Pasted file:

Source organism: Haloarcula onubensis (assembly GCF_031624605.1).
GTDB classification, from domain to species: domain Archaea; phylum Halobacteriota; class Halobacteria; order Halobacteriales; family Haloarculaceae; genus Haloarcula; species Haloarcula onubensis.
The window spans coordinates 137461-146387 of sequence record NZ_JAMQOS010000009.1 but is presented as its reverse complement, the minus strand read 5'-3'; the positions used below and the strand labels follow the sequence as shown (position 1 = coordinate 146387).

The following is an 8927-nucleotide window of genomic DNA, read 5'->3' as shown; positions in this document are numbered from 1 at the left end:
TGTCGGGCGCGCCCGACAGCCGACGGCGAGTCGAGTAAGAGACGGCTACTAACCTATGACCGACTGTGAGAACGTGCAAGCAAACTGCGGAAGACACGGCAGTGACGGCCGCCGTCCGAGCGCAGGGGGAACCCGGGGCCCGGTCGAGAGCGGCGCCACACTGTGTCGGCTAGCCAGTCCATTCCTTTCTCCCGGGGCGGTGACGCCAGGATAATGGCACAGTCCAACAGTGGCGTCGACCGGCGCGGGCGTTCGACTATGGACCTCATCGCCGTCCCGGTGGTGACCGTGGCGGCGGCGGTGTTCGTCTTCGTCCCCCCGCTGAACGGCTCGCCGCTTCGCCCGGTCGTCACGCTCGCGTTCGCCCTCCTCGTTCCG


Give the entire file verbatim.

Source organism: Haloarcula onubensis (assembly GCF_031624605.1).
GTDB classification, from domain to species: domain Archaea; phylum Halobacteriota; class Halobacteria; order Halobacteriales; family Haloarculaceae; genus Haloarcula; species Haloarcula onubensis.
The window spans coordinates 137461-146387 of sequence record NZ_JAMQOS010000009.1 but is presented as its reverse complement, the minus strand read 5'-3'; the positions used below and the strand labels follow the sequence as shown (position 1 = coordinate 146387).

The following is an 8927-nucleotide window of genomic DNA, read 5'->3' as shown; positions in this document are numbered from 1 at the left end:
TGTCGGGCGCGCCCGACAGCCGACGGCGAGTCGAGTAAGAGACGGCTACTAACCTATGACCGACTGTGAGAACGTGCAAGCAAACTGCGGAAGACACGGCAGTGACGGCCGCCGTCCGAGCGCAGGGGGAACCCGGGGCCCGGTCGAGAGCGGCGCCACACTGTGTCGGCTAGCCAGTCCATTCCTTTCTCCCGGGGCGGTGACGCCAGGATAATGGCACAGTCCAACAGTGGCGTCGACCGGCGCGGGCGTTCGACTATGGACCTCATCGCCGTCCCGGTGGTGACCGTGGCGGCGGCGGTGTTCGTCTTCGTCCCCCCGCTGAACGGCTCGCCGCTTCGCCCGGTCGTCACGCTCGCGTTCGCCCTCCTCGTTCCG